- Malory: "So help me god, if you drop that computer on the floor again, I will make sure you wake up in a mental ward with total amnesia under someone else's name."
American actor Burt Reynolds makes a guest appearance on "The Man from Jupiter", as the love interest of Malory Archer. His guest appearance was formally announced in October 2011. Prior to his appearance, Reynolds was referenced in several episodes of the series. Series creator Adam Reed opined: "I think the only person on the planet who's a bigger fan of Burt Reynolds than me is Sterling Archer. Archer constantly tries to imitate Burt and always raves about Burt's movies and all-around awesomeness. So to have Burt recording voice-overs for the show was just amazing." After receiving the episode's script from Reed, Reynolds made several edits; while editing the script of the episode, Reynolds added a scene in which Sterling reveals that his career choice was largely influenced by his films. "We sent him the script beforehand and he noted the script up pretty good. But it was all to make it more self-deprecating." Reed, a fan of Reynolds, said that working with him was a great experience. "It was such a surreal experience being in the room with Burt Reynolds, my childhood hero," he affirmed. "Just hearing him read the stuff that I wrote, it was pretty great."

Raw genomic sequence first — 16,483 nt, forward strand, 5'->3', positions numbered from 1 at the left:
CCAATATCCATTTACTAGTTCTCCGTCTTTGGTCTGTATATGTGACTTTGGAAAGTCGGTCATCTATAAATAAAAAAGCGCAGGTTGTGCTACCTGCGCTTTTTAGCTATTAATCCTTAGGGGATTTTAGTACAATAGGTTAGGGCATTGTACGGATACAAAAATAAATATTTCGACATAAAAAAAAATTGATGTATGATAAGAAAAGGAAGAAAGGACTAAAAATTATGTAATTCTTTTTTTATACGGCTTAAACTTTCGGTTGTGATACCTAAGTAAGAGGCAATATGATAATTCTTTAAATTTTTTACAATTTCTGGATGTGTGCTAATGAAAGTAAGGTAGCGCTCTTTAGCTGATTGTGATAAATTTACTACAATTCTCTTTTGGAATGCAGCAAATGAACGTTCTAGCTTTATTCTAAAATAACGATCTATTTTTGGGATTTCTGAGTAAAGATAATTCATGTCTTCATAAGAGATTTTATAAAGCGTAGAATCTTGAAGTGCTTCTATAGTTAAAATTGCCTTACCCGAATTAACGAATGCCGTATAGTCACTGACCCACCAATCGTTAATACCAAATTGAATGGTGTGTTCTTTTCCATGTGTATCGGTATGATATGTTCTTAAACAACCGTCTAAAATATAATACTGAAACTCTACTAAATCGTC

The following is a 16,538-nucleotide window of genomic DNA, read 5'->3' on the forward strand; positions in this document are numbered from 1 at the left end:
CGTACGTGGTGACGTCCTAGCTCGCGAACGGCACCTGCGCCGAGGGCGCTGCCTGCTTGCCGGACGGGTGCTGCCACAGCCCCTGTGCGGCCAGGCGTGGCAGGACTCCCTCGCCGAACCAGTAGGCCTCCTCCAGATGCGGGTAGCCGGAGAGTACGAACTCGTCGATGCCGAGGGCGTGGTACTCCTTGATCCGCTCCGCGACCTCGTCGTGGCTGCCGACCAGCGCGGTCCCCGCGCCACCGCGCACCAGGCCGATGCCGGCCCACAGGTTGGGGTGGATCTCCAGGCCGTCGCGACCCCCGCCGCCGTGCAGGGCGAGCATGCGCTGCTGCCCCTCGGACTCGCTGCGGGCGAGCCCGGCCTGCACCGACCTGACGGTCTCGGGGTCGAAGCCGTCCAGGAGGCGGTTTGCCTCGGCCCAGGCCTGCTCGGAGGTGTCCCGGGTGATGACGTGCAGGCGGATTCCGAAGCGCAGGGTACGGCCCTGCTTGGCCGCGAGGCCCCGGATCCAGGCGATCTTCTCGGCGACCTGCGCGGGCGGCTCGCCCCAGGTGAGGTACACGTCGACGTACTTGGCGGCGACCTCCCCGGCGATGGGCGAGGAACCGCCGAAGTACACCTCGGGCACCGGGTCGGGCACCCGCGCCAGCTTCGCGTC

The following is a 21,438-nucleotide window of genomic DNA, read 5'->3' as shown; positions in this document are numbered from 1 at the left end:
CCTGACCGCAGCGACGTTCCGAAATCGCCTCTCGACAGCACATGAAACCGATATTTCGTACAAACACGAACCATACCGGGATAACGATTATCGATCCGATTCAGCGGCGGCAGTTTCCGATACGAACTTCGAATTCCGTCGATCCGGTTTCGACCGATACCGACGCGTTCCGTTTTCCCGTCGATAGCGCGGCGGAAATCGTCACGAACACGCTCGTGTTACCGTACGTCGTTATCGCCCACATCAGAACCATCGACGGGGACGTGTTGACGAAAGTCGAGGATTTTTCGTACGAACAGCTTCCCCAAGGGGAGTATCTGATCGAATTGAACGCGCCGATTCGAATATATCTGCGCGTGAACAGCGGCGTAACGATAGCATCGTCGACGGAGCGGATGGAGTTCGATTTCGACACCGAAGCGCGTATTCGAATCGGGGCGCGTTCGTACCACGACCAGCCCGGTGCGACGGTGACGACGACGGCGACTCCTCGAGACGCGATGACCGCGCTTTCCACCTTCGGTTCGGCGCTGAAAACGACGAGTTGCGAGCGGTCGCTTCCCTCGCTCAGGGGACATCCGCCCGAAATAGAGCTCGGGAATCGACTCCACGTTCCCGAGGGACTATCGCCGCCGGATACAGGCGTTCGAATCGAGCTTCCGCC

The episode title is a reference to the television series The Man from U.N.C.L.E. and the town of Jupiter, Florida, which is where Reynolds spent most of his childhood. Sterling proclaims that his career path was largely influenced by Reynolds' film career, particularly his work in the musical film At Long Last Love (1975) and the spy cinema Operation C.I.A. (1965). Reed stated, "Archer says [that] Operation C.I.A. is why [he] became a spy. And he's [Reynolds] like, 'Really, I thought that movie sucked.'" A sequence which features Sterling strapping Reynolds onto a hand truck reflects homage to the thriller film The Silence of the Lambs (1991). The song "East Bound and Down" by Jerry Reed are presented in the episode, while Sterling makes several references to several American cinematic works from the 1970s. Jesse Carp of Cinema Blend wrote: "I should start by saying that this episode played particularly well for me because I’m a huge fan of 1970s American cinema—the good and the bad—so all of those references that Archer soon starts throwing at Reynolds, I'm catching and loving every second of it." "The Man from Jupiter" contains several scenes that are reminiscent to those in the action film Gator (1976). Carp wrote that "it isn't long before the Reynolds' sweet talking and charisma mesmerize Archer and soon the pair are talking plot possibilities for the last film in the Gator trilogy."
Gallery of ImagesEdit